Rosin believes that a few widely publicized playground injuries and lawsuits around 1979 had a contagious impact. Studies followed that identified the reality that many, many kinds of injuries can occur on play equipment. Federal regulation followed. A general “reluctance to accept accidents” settled in, and there was a growing inclination to shift responsibility from the parents to the equipment and the entities that own it. Yet parental supervision became omnipresent, and “failure to supervise” has become equated with “failure to parent.” According to Rosin, “adults have come to the mistaken view that children must somehow be sheltered from all risks of injury… We have come to think of accidents as preventable and not a natural part of life.”
Interestingly, when it was far less common for mothers to work outside the home, they spent less time on the average with their children. Today, most time is connected to structured activities like driving to play dates, swimming lessons, or soccer games. (Conversely I clearly remember as a child in the summer being let outside right after breakfast, checking in for lunch and dinner, and coming back in, mosquito-bitten, dusty, and sweaty a bit shortly before bed time.)
Today’s play equipment design is dominated by engineers, technical experts, lawyers, and risk consultants, rather “than people who know anything about children’s play.” Most playgrounds are totally standardized and contain no elements of surprise. Yet research shows that the sandboxes are the most popular attractions in most playgrounds.
Rosin fears that through over-supervising children, we are conveying a lack of trust in their ability to assess risk and “find their way around tricky physical, social, and emotional situations.” Numerous psychologists are suggesting we need to reset the bar, that “in the real world, life is filled with risks — financial, physical, emotional, social — and reasonable risks are essential for children’s healthy development.” In order to develop self-confidence and independence, “they need to taste danger and excitement; this doesn’t mean that what they do has to be actually dangerous, only that they feel they are taking great risk.”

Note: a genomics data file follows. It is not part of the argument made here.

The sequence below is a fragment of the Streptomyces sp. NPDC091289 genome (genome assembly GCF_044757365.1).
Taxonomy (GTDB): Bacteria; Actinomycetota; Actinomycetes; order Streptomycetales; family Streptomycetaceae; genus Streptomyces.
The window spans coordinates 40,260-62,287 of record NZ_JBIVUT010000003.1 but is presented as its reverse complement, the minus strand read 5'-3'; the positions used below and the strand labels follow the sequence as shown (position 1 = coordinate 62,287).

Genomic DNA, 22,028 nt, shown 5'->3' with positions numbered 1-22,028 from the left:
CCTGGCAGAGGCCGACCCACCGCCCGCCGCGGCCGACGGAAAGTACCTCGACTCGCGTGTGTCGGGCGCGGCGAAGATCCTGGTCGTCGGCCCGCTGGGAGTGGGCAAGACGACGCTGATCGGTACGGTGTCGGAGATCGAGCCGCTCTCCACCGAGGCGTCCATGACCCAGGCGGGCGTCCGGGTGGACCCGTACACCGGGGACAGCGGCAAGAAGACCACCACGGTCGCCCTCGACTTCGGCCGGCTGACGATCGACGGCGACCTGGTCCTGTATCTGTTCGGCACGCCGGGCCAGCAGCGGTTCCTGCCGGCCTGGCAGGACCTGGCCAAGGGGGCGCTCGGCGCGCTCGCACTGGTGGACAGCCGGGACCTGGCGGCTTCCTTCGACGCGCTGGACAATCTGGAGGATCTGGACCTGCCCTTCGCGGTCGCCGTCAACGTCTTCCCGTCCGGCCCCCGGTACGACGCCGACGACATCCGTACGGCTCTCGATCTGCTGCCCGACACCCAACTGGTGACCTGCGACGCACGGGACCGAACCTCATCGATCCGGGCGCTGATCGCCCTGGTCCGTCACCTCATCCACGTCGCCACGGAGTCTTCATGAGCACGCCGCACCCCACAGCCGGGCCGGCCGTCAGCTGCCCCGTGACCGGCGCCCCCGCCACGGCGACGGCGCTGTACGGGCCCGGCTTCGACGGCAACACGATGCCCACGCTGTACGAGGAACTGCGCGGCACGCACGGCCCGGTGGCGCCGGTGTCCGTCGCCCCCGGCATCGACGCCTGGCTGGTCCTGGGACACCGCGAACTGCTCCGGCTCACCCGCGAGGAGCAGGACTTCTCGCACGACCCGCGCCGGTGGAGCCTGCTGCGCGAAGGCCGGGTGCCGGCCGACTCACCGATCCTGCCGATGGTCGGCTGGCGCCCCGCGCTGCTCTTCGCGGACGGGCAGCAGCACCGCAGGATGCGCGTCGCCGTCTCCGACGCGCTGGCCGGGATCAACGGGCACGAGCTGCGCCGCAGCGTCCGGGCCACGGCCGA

“As we parents begin to see public spaces as dangerous, other smaller daily decisions fall into place.” Children are now almost always being watched by adults. The result, Rosin fears, “is a continuous and ultimately dramatic decline in opportunities to play and explore in their own chosen ways.” Psychologists believe that this systemic decline in “childhood culture” and risk conquering opportunities has led in adolescents and young adults to everything from greatly increased levels of depression, narcissism, and fears of growing up to a decline in empathy, creativity, and difficulty with thinking for themselves. She also suspects that these maladies are connected to parents “making themselves miserable by believing that they always have to maximize their children’s happiness and success.”
I highly recommend reading Rosin’s article. You can find it at this link. The connections and impacts she outlines are more greatly nuanced than I can convey in this space, but she is convinced that a significant cultural shift is needed and that it “has to come from the parents. There is a big difference between avoiding major hazards and making every decision with the primary goal of optimizing child safety or enrichment or happiness.”